Back to the plot. I need to introduce a few more victims. Our other variety of jerk (bigus fatus jerkus), Shelly, goes with Vera to a local grocery for supplies. This grocery, however, is being menaced by a three-person biker gang. They don’t do much though besides threaten the kids a little bit, and you have to wonder exactly how much tough biker ganging there is to be done in a brightly-lit country store too small to even have aisles. Shelly manages to back over one of their bikes as they leave though, and in so doing unwittingly adds three more to Jason’s kill list, because you know the gang’s going to have to follow them and try to get revenge.
All the dominoes are now set up, and it’s fun to see how Jason knocks them down. 3D filming techniques will assist where possible. He’s less creative than he will be in the future, of course, but I believe he does innovate the fuse box kill here, and while there are some callbacks – Kevin Bacon’s death in the first “Friday the 13th” is a good one – they’re well repurposed.
It all comes down to Jason and Chris though, and we learn through torturous, onion peeling dialogue scenes that this is not her first rodeo with a deformed psycho killer. In fact…it was at this very place on the lake… Sigh. Chris, you’re an idiot, aren’t you?
I will give Chris credit for being a pretty effective Final Girl, using things in her environment as diverse and innocuous as hay bales and manual car windows to her advantage and executing traps with minimal whimpering. I wouldn’t be able to go close enough to Jason to loop a noose around his neck, uh-uh, no way. She may not be Kirsty Cotton or Laurie Strode, but she’s pretty tough stuff. Not as tough as Jason, but hey, who is? Jason’s basically jerky to start with.
Brand-new crazy old man to warn the kids about Jason
Jason finds his signature look
Central casting stoners
Central casting bikers
Not practicing speargun safety
Not practicing hammock safety
Red-hot poker action
The Boy Who Cried Psycho Killer
I am crushing your head
A little dated and heavy on the eyeballs for my taste, but Jason shows real enthusiasm for this kind of work.
Fleeting exposure in a pretty self-conscious shower scene.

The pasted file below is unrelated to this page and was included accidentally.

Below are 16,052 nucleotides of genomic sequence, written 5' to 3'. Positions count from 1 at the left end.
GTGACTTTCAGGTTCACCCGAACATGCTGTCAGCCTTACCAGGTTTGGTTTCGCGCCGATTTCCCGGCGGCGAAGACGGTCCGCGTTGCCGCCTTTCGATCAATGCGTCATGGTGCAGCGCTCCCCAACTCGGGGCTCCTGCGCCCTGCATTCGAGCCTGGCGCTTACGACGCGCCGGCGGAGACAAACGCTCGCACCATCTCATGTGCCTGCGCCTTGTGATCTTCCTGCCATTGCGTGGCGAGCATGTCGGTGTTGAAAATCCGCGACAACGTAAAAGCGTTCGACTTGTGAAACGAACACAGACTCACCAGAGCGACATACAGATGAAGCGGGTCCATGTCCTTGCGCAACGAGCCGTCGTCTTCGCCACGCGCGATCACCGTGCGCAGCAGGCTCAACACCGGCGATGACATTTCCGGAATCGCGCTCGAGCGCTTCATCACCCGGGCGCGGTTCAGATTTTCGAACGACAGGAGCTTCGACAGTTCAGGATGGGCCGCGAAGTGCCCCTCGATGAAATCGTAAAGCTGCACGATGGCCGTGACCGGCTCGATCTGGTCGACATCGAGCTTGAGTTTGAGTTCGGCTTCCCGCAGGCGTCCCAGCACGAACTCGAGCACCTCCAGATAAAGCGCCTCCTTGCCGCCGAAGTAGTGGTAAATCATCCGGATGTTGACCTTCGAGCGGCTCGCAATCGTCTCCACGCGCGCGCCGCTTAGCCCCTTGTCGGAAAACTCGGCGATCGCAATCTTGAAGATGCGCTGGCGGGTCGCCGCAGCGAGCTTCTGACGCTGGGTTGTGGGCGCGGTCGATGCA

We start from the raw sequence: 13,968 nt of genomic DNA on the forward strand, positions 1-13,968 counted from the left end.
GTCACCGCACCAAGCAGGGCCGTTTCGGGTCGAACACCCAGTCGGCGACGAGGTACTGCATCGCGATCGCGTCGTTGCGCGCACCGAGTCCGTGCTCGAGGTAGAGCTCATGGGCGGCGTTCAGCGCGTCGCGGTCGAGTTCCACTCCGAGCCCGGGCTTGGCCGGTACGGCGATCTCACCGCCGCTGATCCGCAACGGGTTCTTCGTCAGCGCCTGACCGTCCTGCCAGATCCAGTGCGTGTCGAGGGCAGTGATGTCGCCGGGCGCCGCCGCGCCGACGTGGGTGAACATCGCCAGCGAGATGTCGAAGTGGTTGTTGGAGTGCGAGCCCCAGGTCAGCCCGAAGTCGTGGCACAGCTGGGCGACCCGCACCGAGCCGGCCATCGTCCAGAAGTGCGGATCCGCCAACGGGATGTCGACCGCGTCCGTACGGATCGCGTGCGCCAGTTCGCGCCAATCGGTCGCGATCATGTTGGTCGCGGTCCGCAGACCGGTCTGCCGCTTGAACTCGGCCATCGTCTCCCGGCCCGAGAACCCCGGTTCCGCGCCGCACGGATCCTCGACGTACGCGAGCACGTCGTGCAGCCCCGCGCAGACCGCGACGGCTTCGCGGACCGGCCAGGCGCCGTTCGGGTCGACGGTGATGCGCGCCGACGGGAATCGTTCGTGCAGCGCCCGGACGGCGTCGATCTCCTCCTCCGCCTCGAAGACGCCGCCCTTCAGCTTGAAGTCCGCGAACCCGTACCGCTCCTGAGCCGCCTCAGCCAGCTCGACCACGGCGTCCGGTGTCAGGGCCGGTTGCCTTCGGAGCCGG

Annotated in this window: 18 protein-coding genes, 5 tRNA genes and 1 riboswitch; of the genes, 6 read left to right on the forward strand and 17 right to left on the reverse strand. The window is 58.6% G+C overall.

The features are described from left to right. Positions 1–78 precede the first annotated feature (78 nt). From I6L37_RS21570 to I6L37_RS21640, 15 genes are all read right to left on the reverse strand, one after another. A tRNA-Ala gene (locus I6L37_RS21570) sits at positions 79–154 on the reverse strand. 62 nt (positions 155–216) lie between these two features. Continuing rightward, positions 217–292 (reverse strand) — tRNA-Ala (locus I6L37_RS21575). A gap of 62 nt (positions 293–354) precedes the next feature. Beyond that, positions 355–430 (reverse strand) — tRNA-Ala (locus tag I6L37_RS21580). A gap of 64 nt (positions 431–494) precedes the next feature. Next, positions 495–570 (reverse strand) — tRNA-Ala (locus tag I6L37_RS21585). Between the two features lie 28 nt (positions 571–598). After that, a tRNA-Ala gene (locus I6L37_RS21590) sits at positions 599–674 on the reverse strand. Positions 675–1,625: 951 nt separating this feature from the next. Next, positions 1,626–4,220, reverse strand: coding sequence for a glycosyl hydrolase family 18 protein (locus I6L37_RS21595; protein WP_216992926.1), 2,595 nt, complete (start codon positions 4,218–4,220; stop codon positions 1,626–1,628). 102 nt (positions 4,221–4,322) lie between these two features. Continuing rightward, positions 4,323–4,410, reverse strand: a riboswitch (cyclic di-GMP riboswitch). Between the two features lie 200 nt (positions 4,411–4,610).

BEASTS Jason will get hulkier, maggotier, and more inventive in later sequels, but there wouldn’t have been a Jason X without Disco Jason.
8 OVERALL There’s a purity to Part III I enjoy. The formula is solid by this point without being overdone, and it’s happy to just be what it is: a big dumb fun slasher movie for Reagan’s America.
Welcome to another review, folks! It seems the world can’t get enough of zombies: TV shows, movies, dolls, video games, books, it doesn’t matter. So film studios depend upon the word “zombie” to get attention, or some kind of segue into the more mainstream focus. Sometimes it works, sometimes it doesn’t, and sometimes it should. “Extinction” is one that should get some recognition. Now, before you get your pretenses in place, let’s get a good look at this little movie that could.
This movie began with so much camera shake, I tried to put my seat belt on. Note to directors: Shaky cam is bad. And if the movie DOES call for it: Less is more! A man, his wife, their infant daughter and his best friend are trying to get away from the oncoming zombie apocalypse, that started well before the movie did. They’re on a bus with a large amount of people, and two army guys, all just as terrified as the next person, for good reason: The zombies have caught up! Now the bus is just a meal in a box, as they wait for the inevitable. The first military guy exits the bus, gets eaten, and the second one doesn’t fair any better. One of the gentlemen (who will be a main character later on) takes the lead, and tries to retrieve weapons from the land of jump scares. The first part of this movie is filled with jump scares, so get ready for that, along with neck-breaking shaky cam. For those with a weak stomach, skip this part altogether.